Book

Anubhuti-prakasa of Vidyaranya (Philosophy of Upanisads: An Interpretative Exposition)

Authors:
... This is the litmus test for an enlightening being that they are always extraordinary happy, blissful, and content. This is called 'Brahmananda' (the bliss of the infinite) and 'Ananda Prapthi' (attaining everlasting happiness) (Mishra, 1992). These are the seven stages of the spiritual journey, which is illustrated by the ten men story. ...
... A 3D movie illustrates this; there, it appears like things and characters are coming in front and playing but, it is all an appearance that doesn't exist. Vedanta says exactly that all the pleasures of the world are appearances in the 'Consciousness' (Mishra, 1992). ...
Article
Full-text available
The article dwells on a Mantra from Brihadaranyaka Upanishad. This Mantra contains the essence of Vedanta. Vidyaranya Muni in Panchadasi Text writes the biggest chapter (seventh chapter) 290 Verses on this one Mantra. Four aspects are to be understood from this Mantra to understand the spiritual process in Advaitic realization. The first one is the realization, which means realizing who or what am 'I' truly (individual 'I' or Jiva). As a result, the negation of worldly enjoyments (Bogya Nisheda) means nothing in this world becomes an object worth pursuing, so one transcends this stage. The next aspect of the Mantra signifies for whose sake am 'I' (Jiva) doing all this? Hence, the 'enjoyer' or the 'person' who is trying to get pleasures, satisfaction, and enjoyment in this world must inquire into 'that;' it is nothing but the negation of the enjoyer (Boktri Nisheda). The third aspect of Mantra deals with what is there to be desired in this world from the point of realized 'self'. As a result of this process, the 'One' who thinks an 'individual being' having the body and mind and trying to attain certain goals in life, that 'One' is dissolved. Finally, suffering along with the 'body and mind' complex is transcended, this is called liberation while living (Jivanmukti); it means that life continues with the body and mind but amidst this 'realized one' transcends suffering; this is called living in the body yet transcending the body. These four aspects have dwelled in this article with the help of 'Ten men story' from a sacred text called Panchadasi written by Vidyaranya Muni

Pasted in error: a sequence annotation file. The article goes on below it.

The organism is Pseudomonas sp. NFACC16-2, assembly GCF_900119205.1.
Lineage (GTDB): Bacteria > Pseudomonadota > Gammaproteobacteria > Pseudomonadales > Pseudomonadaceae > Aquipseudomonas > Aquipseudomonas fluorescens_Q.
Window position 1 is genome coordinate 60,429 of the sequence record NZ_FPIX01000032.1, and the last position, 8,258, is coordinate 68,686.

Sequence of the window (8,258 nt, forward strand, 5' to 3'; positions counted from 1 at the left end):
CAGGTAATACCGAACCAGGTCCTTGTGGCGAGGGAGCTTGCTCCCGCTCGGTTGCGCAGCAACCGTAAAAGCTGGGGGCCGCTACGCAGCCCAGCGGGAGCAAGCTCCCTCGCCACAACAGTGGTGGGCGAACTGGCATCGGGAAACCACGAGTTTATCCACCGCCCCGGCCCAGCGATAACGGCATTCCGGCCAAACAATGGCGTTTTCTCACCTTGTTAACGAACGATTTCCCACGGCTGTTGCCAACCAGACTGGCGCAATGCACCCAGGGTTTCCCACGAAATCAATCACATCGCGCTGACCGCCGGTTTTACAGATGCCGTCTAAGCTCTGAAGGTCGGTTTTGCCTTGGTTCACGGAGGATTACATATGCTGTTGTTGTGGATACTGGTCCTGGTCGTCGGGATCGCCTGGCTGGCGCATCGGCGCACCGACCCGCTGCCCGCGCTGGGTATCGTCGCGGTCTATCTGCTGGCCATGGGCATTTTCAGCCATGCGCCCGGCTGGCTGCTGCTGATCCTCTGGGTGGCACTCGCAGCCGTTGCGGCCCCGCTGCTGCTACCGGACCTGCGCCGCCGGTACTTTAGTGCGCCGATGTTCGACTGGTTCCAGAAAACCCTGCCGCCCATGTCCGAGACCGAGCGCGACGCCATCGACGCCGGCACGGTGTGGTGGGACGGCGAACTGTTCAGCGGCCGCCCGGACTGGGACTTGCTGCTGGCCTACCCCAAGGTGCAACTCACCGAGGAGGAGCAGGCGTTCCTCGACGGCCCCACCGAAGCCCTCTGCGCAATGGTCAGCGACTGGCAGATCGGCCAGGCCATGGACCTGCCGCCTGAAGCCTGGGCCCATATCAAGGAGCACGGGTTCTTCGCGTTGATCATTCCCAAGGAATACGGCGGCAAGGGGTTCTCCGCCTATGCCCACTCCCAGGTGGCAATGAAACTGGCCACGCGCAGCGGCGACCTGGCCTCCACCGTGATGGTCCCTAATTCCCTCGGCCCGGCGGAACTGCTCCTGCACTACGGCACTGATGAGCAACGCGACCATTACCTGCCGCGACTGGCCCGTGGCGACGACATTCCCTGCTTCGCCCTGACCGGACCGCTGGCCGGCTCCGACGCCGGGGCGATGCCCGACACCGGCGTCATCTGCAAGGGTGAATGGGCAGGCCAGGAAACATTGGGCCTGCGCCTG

ResearchGate has not been able to resolve any references for this publication.